Shocking Numbers of Police Officers Have Committed Sex Crimes

'Christian' pregnancy centers freak out after California turns tables and forces them to disclose abortion rights

For years, religio-wingnuts have been placing roadblocks to make it harder for women to get an abortion, but the state of California has turned the tables.

12-Year-Old Raped In CVS Bathroom Wasn’t ‘Necessarily All That Unwilling’

Texas Detective: 12-Year-Old Raped In CVS Bathroom Wasn’t ‘Necessarily All That Unwilling’ (VIDEO)Police say that a 12-year-old girl lured from her mom and raped in a Texas CVS bathroom “was not necessarily all that unwilling.” Classy stuff, huh?

Why Do Child Models Need Federal Protection?

Quick Hits

Catholic school teacher busted after showing student picture of naked man instead of himself as Santa
Alabama woman shoots and kills man accused of abducting and raping her

Mysterious Geoglyphs

The space agency provides pictures of enigmatic giant shapes that were first spotted in 2007.

Rain on Yemen

Cyclone Chapala made landfall Tuesday and dumped an enormous amount of rainfall on Yemen's normally parched coastline.

Fire and Ice

Snowfall has mounted 30 percent in West Antarctica over the past century, but the extra powder has not spelled good news for the melting ice sheet.
Right this second, as we type and you read, there are fires burning underground all over the globe. They're a smoky mess and can render useless large tracts of land. We didn't start these fires, but can we put them out?

Supernova Twins

Supernova Twins: Making Standard Candles More Standard Than Ever
Making Standard Candles More Standard Than Ever
Less than 20 years ago the world learned that the universe is expanding ever faster, propelled by dark energy. The discovery was made possible by Type Ia supernovae; extraordinarily bright and remarkably similar in brightness, they serve as “standard candles”...

Paleontology News

Famous fossil location in South Dakota yields the 17-foot 'Dakotaraptor.'
The bigger the bite -- the better to bite the heads off prey.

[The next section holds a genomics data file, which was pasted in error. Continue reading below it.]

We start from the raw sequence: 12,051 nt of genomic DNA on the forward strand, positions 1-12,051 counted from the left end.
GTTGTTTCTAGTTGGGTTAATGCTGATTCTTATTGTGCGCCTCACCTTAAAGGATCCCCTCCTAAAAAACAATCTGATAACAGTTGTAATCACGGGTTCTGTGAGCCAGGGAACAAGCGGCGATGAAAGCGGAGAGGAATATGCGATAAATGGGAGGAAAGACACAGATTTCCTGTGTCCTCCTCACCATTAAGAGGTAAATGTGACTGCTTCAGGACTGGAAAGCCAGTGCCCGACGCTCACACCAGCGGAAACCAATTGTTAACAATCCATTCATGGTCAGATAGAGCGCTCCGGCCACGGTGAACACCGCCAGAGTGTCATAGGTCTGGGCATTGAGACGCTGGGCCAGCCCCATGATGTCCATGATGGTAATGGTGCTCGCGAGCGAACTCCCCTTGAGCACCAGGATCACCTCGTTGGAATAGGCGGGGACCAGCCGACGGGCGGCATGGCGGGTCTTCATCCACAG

Tapeworm Tumor

Stunned scientists have described the first known case of a man infected with tumors by a common parasitic tapeworm.

Elephants may use trunks like ‘leaf blowers’ to obtain inaccessible food

Elephants may use trunks like ‘leaf blowers’ to obtain inaccessible food
Elephants may use trunks like ‘leaf blowers’ to obtain inaccessible food
Two captive elephants blast air through their trunks to grasp hard-to-reach food, suggests an initial study published today in Springer’s journal Animal Cognition. This behaviour, studied in a zoo population of Asian elephants (Elephas maximus), is altered...

Farting sheep forced plane to make emergency landing

A Singapore Airlines Boeing 747 was forced to make an unexpected stopover after methane gas set off the fire alarm.
The cargo flight from Australia to Kuala Lumpur, with 4 crew and 2,186 sheep on-board, was flying just to the south of Indonesia when the smoke alarms sounded.
Crew on-board SQ-7108 descended the aircraft immediately and diverted to Bali where they landed about 45 minutes later.
Emergency services didn’t find any trace of fire or smoke and identified the cause to be the result of exhaust gasses and manure produced by the sheep. The plane and its cargo were able to depart the holiday island about three hours later.

Animal News

Kangaroo farts are almost as potent as a cow's, at least when it comes to emission of methane, a known greenhouse gas.
Although it may look like a whimsical cartoon character, the axolotl is in serious trouble.

Animal Pictures